Annual living expenses will depend on the living location you prefer and the type of accommodation that suits you, i.e., private, home stay or on-campus accommodation. On average, students pay CAD 6,000–8,000 per year for their accommodation. Of course, the transport and other expenses should be factored in. And one more thing that you can’t avoid is a health insurance that costs CAD 600 (approx.) per year.
International students can work part time for 20 hours per week – generally the first six months on campus and off campus post this period. Some universities with more intensive courses allow their students to work for nearly 12 hours since working for more hours can affect their students' performance.
International students can apply for work permit post their studies, which gives them the opportunity to work in the country for a three-year period.
Scholarships for international students
Both government and non-government scholarships are available for international students in Canada. These include –
Canada graduate scholarships
NSERC postgraduate scholarships
Canadian Rhodes Scholars Foundation scholarship
Trudeau scholarships and fellowships
In addition to this, there are some institution-specific scholarships for international students, such as scholarships of the University of Guelph, Queens University and Centennial College.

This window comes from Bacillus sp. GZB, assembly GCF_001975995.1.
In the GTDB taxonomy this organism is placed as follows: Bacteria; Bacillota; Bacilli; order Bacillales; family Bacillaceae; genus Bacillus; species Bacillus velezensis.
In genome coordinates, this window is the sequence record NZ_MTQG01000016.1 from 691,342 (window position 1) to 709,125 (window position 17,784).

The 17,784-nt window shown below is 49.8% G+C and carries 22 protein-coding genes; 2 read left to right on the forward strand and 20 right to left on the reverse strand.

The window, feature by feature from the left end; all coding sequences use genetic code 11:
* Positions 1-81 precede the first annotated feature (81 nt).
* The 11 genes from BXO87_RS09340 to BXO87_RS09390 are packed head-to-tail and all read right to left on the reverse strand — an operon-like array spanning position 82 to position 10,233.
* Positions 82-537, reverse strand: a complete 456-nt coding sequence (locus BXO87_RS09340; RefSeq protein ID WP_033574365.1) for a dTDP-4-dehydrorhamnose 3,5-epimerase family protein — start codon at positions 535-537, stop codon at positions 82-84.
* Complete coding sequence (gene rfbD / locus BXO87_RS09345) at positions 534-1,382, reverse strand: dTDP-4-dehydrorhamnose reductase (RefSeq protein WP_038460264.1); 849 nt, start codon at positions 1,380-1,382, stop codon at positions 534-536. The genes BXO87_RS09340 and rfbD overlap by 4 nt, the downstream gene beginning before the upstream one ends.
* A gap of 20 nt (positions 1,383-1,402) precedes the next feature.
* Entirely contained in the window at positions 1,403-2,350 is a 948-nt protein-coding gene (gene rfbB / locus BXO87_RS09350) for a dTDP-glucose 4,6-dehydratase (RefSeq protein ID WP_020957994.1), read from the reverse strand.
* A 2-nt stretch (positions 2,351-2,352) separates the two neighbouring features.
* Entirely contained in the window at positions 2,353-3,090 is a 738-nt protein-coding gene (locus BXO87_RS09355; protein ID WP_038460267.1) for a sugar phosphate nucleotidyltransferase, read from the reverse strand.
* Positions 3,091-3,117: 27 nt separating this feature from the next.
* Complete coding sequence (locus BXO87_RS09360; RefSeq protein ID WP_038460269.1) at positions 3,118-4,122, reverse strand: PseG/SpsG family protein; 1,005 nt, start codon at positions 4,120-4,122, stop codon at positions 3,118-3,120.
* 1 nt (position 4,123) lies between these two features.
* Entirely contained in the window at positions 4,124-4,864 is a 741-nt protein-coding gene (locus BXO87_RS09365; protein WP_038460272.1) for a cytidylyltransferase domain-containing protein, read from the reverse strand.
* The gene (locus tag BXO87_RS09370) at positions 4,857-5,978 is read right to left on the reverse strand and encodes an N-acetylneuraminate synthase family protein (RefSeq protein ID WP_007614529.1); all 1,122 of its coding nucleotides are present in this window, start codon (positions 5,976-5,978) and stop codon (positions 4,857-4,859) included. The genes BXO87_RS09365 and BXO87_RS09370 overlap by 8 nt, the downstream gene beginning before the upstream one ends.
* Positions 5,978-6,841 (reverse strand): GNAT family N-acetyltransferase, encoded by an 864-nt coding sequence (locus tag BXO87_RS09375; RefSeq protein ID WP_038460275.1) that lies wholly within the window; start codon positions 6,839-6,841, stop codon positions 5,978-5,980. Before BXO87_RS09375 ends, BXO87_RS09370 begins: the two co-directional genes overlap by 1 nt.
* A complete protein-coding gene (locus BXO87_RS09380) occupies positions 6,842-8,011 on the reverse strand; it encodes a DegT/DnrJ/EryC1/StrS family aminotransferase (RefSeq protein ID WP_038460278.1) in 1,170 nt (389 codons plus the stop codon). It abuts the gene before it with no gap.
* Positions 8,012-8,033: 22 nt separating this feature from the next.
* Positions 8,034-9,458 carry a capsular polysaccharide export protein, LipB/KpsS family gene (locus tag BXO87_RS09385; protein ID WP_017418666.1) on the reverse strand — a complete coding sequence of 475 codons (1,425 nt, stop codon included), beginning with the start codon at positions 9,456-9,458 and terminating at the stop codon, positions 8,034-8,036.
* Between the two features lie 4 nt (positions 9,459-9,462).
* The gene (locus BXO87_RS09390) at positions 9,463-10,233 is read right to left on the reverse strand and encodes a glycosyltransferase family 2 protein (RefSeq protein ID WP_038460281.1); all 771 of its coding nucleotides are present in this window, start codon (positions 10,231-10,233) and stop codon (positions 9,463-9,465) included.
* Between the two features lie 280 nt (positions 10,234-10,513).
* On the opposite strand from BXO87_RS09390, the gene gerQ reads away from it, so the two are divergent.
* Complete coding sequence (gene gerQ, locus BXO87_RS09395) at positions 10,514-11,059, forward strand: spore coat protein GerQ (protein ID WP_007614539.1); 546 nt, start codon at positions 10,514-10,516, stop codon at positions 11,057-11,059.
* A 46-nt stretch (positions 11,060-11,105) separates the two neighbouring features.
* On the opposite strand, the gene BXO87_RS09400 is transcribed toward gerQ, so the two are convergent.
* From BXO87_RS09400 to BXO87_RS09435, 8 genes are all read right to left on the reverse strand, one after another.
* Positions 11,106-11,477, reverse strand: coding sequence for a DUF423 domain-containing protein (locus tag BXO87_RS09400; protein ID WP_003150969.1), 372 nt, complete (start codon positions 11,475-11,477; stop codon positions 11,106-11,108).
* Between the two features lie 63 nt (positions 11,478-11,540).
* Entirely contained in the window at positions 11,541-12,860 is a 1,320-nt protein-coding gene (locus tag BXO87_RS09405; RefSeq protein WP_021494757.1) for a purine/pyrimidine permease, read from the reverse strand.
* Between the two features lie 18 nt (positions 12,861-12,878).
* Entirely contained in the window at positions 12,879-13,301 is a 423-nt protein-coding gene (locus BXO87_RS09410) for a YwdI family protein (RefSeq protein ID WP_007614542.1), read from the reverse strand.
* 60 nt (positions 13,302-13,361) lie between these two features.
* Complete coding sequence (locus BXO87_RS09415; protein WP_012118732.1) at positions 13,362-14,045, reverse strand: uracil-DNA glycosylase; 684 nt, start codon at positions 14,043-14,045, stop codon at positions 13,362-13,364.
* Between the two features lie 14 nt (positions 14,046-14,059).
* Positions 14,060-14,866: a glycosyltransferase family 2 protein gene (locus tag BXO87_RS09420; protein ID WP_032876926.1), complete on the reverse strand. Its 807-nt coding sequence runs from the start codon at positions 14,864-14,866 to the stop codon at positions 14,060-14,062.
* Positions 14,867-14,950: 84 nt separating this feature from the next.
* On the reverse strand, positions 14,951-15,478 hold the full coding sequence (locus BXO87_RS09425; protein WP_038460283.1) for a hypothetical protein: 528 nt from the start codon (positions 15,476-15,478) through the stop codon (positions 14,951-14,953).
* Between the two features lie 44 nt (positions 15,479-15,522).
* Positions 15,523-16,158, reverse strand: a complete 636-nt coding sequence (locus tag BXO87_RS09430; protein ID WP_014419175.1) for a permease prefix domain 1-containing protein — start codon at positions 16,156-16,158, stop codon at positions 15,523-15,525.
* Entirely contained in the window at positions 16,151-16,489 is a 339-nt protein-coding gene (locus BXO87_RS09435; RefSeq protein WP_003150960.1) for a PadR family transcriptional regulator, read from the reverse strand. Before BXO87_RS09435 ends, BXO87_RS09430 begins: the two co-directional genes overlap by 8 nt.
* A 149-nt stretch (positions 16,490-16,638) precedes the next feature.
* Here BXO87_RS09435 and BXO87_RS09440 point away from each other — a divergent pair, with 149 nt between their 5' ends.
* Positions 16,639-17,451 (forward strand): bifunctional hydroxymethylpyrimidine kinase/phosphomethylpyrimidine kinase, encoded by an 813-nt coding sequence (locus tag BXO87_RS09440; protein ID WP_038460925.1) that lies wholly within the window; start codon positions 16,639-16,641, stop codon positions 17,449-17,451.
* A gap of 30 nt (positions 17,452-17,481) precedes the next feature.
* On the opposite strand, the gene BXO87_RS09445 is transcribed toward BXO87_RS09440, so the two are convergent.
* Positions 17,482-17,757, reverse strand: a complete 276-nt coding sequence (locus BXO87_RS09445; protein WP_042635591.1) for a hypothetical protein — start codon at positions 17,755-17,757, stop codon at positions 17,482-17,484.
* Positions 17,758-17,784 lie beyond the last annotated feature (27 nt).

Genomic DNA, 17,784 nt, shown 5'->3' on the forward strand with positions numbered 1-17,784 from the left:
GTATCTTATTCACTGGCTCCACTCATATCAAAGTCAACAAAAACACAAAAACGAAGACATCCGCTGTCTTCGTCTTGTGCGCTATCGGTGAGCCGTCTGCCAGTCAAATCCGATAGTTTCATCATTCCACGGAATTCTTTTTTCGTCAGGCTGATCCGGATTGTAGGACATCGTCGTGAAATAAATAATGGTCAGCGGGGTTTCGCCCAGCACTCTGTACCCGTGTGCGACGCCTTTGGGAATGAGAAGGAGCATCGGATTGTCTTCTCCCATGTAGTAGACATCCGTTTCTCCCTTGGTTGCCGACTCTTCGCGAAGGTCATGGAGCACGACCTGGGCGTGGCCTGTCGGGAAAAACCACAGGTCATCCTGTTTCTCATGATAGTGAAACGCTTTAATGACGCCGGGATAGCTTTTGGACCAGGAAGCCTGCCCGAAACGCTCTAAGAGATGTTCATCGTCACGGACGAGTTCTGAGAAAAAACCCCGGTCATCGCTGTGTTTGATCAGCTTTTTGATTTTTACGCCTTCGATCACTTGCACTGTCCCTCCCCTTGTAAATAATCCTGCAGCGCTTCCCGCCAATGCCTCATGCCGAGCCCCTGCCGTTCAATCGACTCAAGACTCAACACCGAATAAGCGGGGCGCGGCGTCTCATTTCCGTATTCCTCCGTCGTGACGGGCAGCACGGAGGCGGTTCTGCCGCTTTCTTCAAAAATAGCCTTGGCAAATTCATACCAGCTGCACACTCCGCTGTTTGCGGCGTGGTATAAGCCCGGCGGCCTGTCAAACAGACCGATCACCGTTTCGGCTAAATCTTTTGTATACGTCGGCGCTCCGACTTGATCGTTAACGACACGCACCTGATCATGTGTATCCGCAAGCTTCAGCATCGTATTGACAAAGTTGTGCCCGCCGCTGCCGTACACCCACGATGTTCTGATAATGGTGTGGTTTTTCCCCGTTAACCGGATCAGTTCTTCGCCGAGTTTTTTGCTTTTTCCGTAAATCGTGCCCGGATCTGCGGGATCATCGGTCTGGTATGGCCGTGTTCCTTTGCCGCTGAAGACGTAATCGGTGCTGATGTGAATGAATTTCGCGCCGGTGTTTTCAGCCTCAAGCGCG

It is compulsory for all foreign students to obtain a student authority and visa before migrating to study in Canada. A student must also meet the requirements of the Canadian Immigration Act and Regulations under normal circumstances. The process takes around 12 weeks to complete.
Step 1: Apply for Admission in College/University
To study in Canada firstly, you should obtain an approval of admissions (offer letter) from an accredited education provider in Canada. There are numerous Colleges and Universities in Canada that offers a wide range of programmes and great facilities to their students.
Bijou Helps you by shortlisiting the best colleges/universities in Canada (offering relevant courses and matching your profile) and selecting the appropriate one in terms of quality of education, ranking, programme structure, programme fee and other facilities for international students.
We complete the application to the institution of your choice and to submiting the required documents, including proof of your previous academic qualifications, passport copy, and proof of your English language ability and finally providing you the offer letter .
Step 2: Pay Tuition Fee